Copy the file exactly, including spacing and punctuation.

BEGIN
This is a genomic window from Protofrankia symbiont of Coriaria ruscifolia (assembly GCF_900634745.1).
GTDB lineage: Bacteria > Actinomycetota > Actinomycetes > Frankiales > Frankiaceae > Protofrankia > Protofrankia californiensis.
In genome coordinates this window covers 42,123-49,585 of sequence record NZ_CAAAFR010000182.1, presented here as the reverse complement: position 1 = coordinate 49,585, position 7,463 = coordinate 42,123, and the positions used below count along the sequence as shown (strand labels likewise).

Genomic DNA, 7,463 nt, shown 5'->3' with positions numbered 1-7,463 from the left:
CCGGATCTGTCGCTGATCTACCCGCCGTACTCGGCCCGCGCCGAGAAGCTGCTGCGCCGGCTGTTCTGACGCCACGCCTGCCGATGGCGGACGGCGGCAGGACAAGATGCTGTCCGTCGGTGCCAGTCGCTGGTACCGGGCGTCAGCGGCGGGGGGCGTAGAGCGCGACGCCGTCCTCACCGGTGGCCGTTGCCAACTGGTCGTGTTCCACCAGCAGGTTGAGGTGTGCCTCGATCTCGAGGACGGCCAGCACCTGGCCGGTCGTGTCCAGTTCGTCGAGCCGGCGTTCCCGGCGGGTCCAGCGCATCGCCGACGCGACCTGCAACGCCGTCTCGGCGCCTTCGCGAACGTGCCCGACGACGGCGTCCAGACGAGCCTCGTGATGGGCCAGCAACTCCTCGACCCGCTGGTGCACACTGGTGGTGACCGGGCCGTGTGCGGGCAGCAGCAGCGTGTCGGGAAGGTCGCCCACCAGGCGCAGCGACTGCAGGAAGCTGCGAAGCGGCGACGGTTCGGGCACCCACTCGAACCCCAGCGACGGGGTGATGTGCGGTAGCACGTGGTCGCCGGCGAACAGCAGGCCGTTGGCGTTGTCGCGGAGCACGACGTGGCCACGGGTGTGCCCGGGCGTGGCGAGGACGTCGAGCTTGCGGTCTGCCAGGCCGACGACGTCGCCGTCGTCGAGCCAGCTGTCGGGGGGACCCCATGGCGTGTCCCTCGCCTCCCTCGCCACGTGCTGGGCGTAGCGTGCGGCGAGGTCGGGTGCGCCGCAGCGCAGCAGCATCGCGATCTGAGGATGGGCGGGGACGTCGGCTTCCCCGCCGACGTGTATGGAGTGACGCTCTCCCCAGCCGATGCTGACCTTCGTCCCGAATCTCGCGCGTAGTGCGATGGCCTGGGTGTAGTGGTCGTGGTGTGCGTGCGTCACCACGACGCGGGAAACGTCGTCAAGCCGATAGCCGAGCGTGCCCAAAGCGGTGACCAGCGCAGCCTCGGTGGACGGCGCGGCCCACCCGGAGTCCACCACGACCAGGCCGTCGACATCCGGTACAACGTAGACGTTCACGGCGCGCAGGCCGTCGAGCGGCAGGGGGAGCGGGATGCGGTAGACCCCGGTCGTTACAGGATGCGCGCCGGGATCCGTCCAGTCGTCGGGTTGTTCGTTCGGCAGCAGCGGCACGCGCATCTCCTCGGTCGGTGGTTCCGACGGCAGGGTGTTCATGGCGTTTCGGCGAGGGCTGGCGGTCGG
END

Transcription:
This is a genomic window from Protofrankia symbiont of Coriaria ruscifolia (assembly GCF_900634745.1).
GTDB lineage: Bacteria > Actinomycetota > Actinomycetes > Frankiales > Frankiaceae > Protofrankia > Protofrankia californiensis.
In genome coordinates this window covers 42,123-49,585 of sequence record NZ_CAAAFR010000182.1, presented here as the reverse complement: position 1 = coordinate 49,585, position 7,463 = coordinate 42,123, and the positions used below count along the sequence as shown (strand labels likewise).

Genomic DNA, 7,463 nt, shown 5'->3' with positions numbered 1-7,463 from the left:
CCGGATCTGTCGCTGATCTACCCGCCGTACTCGGCCCGCGCCGAGAAGCTGCTGCGCCGGCTGTTCTGACGCCACGCCTGCCGATGGCGGACGGCGGCAGGACAAGATGCTGTCCGTCGGTGCCAGTCGCTGGTACCGGGCGTCAGCGGCGGGGGGCGTAGAGCGCGACGCCGTCCTCACCGGTGGCCGTTGCCAACTGGTCGTGTTCCACCAGCAGGTTGAGGTGTGCCTCGATCTCGAGGACGGCCAGCACCTGGCCGGTCGTGTCCAGTTCGTCGAGCCGGCGTTCCCGGCGGGTCCAGCGCATCGCCGACGCGACCTGCAACGCCGTCTCGGCGCCTTCGCGAACGTGCCCGACGACGGCGTCCAGACGAGCCTCGTGATGGGCCAGCAACTCCTCGACCCGCTGGTGCACACTGGTGGTGACCGGGCCGTGTGCGGGCAGCAGCAGCGTGTCGGGAAGGTCGCCCACCAGGCGCAGCGACTGCAGGAAGCTGCGAAGCGGCGACGGTTCGGGCACCCACTCGAACCCCAGCGACGGGGTGATGTGCGGTAGCACGTGGTCGCCGGCGAACAGCAGGCCGTTGGCGTTGTCGCGGAGCACGACGTGGCCACGGGTGTGCCCGGGCGTGGCGAGGACGTCGAGCTTGCGGTCTGCCAGGCCGACGACGTCGCCGTCGTCGAGCCAGCTGTCGGGGGGACCCCATGGCGTGTCCCTCGCCTCCCTCGCCACGTGCTGGGCGTAGCGTGCGGCGAGGTCGGGTGCGCCGCAGCGCAGCAGCATCGCGATCTGAGGATGGGCGGGGACGTCGGCTTCCCCGCCGACGTGTATGGAGTGACGCTCTCCCCAGCCGATGCTGACCTTCGTCCCGAATCTCGCGCGTAGTGCGATGGCCTGGGTGTAGTGGTCGTGGTGTGCGTGCGTCACCACGACGCGGGAAACGTCGTCAAGCCGATAGCCGAGCGTGCCCAAAGCGGTGACCAGCGCAGCCTCGGTGGACGGCGCGGCCCACCCGGAGTCCACCACGACCAGGCCGTCGACATCCGGTACAACGTAGACGTTCACGGCGCGCAGGCCGTCGAGCGGCAGGGGGAGCGGGATGCGGTAGACCCCGGTCGTTACAGGATGCGCGCCGGGATCCGTCCAGTCGTCGGGTTGTTCGTTCGGCAGCAGCGGCACGCGCATCTCCTCGGTCGGTGGTTCCGACGGCAGGGTGTTCATGGCGTTTCGGCGAGGGCTGGCGGTCGG